Reflections on Mark: How Jesus Answers Our Shame

During a recent conversation with a friend she and I were catching up what had been going on in our lives. I love this friend, and know she loves me. As we talked I shared how I was feeling stretched, feeling like I was not enough in my work or my life, fearing that I was missing out or not included, worried that saying 'no' would make me feel left out rather than giving me needed space or rest. I was being honest and vulnerable — and as I exposed those parts of me, I felt a feeling of shame creeping up. "That was way too much," it whispered. "You are too much. You cry to easily. What a burden."


This fall, the women’s Bible Study has been examining the book of Mark — it’s fast-paced and filled with action. As we are nearing the end of the book Jesus is focused on the Cross; even the action of the book slows down and zooms in on the last week of Jesus’ life. Jesus has entered Jerusalem as the Passover festivals are beginning and is only a few days away from his death. Among these advents, we find the story of Jesus’ anointing in chapter 14:3-9.

And while he was at Bethany in the house of Simon the leper, as he was reclining at table, a woman came with an alabaster flask of ointment of pure nard, very costly, and she broke the flask and poured it over his head. There were some who said to themselves indignantly, “Why was the ointment wasted like that? For this ointment could have been sold for more than three hundred denarii and given to the poor.” And they scolded her. But Jesus said, ‘Leave her alone. Why do you trouble her? She has done a beautiful thing to me. For you always have the poor with you, and whenever you want, you can do good for them. But you will not always have me. She has done what she could; she has anointed my body beforehand for burial. And truly, I say to you, wherever the gospel is proclaimed in the whole world, what she has done will be told in memory of her.’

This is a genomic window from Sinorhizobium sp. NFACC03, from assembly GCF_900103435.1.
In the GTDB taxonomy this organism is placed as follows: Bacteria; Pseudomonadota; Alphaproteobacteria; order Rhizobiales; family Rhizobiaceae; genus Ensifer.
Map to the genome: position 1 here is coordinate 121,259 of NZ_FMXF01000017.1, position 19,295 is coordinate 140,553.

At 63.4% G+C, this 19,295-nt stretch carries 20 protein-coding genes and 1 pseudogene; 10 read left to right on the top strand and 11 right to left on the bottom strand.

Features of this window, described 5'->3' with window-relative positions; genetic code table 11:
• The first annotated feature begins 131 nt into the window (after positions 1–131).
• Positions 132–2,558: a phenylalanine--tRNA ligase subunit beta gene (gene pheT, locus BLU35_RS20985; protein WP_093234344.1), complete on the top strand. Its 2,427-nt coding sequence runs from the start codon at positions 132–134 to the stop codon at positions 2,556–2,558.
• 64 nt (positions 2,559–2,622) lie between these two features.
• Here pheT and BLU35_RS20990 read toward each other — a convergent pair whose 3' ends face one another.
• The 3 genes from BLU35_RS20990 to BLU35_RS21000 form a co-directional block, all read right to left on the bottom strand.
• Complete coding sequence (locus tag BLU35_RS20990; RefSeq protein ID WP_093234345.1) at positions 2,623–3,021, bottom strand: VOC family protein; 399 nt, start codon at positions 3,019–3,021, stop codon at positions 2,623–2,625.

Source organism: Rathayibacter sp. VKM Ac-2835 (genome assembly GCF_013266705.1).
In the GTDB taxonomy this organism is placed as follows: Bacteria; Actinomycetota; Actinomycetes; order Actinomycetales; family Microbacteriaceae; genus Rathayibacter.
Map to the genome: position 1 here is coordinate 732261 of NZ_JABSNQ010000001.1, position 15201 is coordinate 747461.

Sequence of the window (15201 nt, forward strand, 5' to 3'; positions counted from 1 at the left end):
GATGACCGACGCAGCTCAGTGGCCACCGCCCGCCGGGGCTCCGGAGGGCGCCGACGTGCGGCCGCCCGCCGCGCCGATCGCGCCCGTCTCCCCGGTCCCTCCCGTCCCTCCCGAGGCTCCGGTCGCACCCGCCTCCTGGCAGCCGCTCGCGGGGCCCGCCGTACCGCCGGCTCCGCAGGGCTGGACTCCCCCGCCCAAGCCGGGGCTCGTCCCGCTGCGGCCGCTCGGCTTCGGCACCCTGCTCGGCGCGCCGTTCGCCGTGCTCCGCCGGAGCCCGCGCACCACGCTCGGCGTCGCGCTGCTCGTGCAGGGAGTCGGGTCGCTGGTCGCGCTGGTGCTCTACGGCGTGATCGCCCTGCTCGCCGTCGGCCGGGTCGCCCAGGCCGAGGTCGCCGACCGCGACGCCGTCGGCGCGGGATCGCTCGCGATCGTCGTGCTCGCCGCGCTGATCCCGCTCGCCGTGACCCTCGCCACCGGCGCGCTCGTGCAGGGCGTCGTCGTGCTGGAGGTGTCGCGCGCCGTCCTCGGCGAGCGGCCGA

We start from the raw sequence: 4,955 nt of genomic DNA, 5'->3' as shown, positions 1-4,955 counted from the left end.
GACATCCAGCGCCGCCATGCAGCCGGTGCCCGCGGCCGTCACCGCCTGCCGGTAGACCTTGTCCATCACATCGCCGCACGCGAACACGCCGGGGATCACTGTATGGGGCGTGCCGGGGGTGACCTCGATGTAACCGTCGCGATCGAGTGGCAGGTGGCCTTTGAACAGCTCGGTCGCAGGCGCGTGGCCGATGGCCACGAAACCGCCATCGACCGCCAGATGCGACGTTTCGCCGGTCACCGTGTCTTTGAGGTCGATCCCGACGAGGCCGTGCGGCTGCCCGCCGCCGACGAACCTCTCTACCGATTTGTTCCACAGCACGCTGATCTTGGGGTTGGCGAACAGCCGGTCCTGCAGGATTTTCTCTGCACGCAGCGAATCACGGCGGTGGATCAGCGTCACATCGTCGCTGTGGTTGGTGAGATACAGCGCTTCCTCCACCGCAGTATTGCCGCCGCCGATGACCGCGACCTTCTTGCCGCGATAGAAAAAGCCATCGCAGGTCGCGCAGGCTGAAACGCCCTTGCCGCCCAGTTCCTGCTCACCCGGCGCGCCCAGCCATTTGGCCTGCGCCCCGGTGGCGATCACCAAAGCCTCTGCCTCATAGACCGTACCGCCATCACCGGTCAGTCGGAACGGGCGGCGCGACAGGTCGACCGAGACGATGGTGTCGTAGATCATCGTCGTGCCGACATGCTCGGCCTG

This scene is a familiar one to many of us, but looking at this story I have seen new layers of understanding about Jesus’ love and ministry and about the woman who comes to anoint him. Jesus is in a man’s home (Simon who used to be a leper) reclining at table with his disciples and others. In comes an unnamed woman bringing a flask of costly perfume — this is a lavish, extravagant gift since the cost of this perfume would be close to a year’s wages. Mark’s account does not give many details about this woman, but we can clearly see that she knows who Jesus is. She believes. She risks. She trusts.

After this beautiful display of love towards Jesus, some who witnessed it became indignant and scolded her. This woman has shown vulnerability and faith — she has demonstrated that she knows Jesus is the true Messiah and that he ought to receive her desperate devotion — and what do people do? Encourage her? Thank her? No. They shame her. Her fears that this was a risky move are proving correct as she is scolded and shamed by those who don’t understand what she does about Jesus and his mission. She might have wondered if she was too much, if her act was too much for Jesus. 

But what does Jesus do? He tells them to “Leave her alone.” In the midst of shame, Jesus intervenes. He does not dismiss her but he defends her and speaks words of significance to the woman (and to all women!). He tells that what she has done is beautiful, not shame worthy, and he affirms her belief and the costly display of her gratitude. This woman will be remembered for this act of faith. 


It is often easy to listen to the voices that shame me. I can be quick to believe that I am unworthy, that showing my real self was a mistake, that I am unlovable, or that I am simply not enough. Just as this woman was shamed and scolded, shame is close at hand for many of us. But Jesus is not a god who shames; he is a god who saves. We can risk and be vulnerable with God and others because Jesus does not dismiss us but defends us. Jesus has the voice of love and authority that tells us who we truly are — those who believe and do beautiful things.